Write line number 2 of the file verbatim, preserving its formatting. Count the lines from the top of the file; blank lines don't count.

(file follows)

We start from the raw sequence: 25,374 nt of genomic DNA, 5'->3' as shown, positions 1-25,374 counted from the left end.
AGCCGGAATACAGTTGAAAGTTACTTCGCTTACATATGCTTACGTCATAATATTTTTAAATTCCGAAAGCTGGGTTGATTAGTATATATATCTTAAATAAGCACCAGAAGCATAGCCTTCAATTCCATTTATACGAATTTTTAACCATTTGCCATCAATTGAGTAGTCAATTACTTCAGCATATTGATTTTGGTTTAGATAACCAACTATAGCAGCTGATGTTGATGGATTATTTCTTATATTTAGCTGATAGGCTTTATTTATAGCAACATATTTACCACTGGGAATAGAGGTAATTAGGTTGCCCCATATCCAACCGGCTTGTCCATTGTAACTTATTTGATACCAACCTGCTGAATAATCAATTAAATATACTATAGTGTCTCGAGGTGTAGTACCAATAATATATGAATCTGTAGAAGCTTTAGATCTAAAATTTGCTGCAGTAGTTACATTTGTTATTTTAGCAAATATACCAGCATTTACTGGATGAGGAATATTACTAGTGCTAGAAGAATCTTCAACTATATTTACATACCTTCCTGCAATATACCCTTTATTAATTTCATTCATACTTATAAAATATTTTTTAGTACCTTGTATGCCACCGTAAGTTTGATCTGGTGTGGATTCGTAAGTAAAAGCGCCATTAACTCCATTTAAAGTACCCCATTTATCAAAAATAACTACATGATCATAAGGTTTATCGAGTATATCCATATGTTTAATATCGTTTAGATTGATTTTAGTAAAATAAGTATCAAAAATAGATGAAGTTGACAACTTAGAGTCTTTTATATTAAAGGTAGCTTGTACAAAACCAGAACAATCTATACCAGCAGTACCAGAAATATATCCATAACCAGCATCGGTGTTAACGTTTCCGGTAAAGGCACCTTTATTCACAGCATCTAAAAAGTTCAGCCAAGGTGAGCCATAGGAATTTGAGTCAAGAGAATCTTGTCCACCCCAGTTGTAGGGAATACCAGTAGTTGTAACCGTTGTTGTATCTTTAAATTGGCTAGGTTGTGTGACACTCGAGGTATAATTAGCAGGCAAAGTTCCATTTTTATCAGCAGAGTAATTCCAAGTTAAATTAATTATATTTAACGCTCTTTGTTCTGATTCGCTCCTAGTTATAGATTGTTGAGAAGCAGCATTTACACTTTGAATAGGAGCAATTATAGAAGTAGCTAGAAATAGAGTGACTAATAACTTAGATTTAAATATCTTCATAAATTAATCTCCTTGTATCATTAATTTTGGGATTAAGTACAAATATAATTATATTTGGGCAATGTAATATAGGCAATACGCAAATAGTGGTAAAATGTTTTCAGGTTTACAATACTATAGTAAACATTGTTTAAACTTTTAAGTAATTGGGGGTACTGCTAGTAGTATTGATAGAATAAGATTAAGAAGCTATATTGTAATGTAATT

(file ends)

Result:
AGCCGGAATACAGTTGAAAGTTACTTCGCTTACATATGCTTACGTCATAATATTTTTAAATTCCGAAAGCTGGGTTGATTAGTATATATATCTTAAATAAGCACCAGAAGCATAGCCTTCAATTCCATTTATACGAATTTTTAACCATTTGCCATCAATTGAGTAGTCAATTACTTCAGCATATTGATTTTGGTTTAGATAACCAACTATAGCAGCTGATGTTGATGGATTATTTCTTATATTTAGCTGATAGGCTTTATTTATAGCAACATATTTACCACTGGGAATAGAGGTAATTAGGTTGCCCCATATCCAACCGGCTTGTCCATTGTAACTTATTTGATACCAACCTGCTGAATAATCAATTAAATATACTATAGTGTCTCGAGGTGTAGTACCAATAATATATGAATCTGTAGAAGCTTTAGATCTAAAATTTGCTGCAGTAGTTACATTTGTTATTTTAGCAAATATACCAGCATTTACTGGATGAGGAATATTACTAGTGCTAGAAGAATCTTCAACTATATTTACATACCTTCCTGCAATATACCCTTTATTAATTTCATTCATACTTATAAAATATTTTTTAGTACCTTGTATGCCACCGTAAGTTTGATCTGGTGTGGATTCGTAAGTAAAAGCGCCATTAACTCCATTTAAAGTACCCCATTTATCAAAAATAACTACATGATCATAAGGTTTATCGAGTATATCCATATGTTTAATATCGTTTAGATTGATTTTAGTAAAATAAGTATCAAAAATAGATGAAGTTGACAACTTAGAGTCTTTTATATTAAAGGTAGCTTGTACAAAACCAGAACAATCTATACCAGCAGTACCAGAAATATATCCATAACCAGCATCGGTGTTAACGTTTCCGGTAAAGGCACCTTTATTCACAGCATCTAAAAAGTTCAGCCAAGGTGAGCCATAGGAATTTGAGTCAAGAGAATCTTGTCCACCCCAGTTGTAGGGAATACCAGTAGTTGTAACCGTTGTTGTATCTTTAAATTGGCTAGGTTGTGTGACACTCGAGGTATAATTAGCAGGCAAAGTTCCATTTTTATCAGCAGAGTAATTCCAAGTTAAATTAATTATATTTAACGCTCTTTGTTCTGATTCGCTCCTAGTTATAGATTGTTGAGAAGCAGCATTTACACTTTGAATAGGAGCAATTATAGAAGTAGCTAGAAATAGAGTGACTAATAACTTAGATTTAAATATCTTCATAAATTAATCTCCTTGTATCATTAATTTTGGGATTAAGTACAAATATAATTATATTTGGGCAATGTAATATAGGCAATACGCAAATAGTGGTAAAATGTTTTCAGGTTTACAATACTATAGTAAACATTGTTTAAACTTTTAAGTAATTGGGGGTACTGCTAGTAGTATTGATAGAATAAGATTAAGAAGCTATATTGTAATGTAATT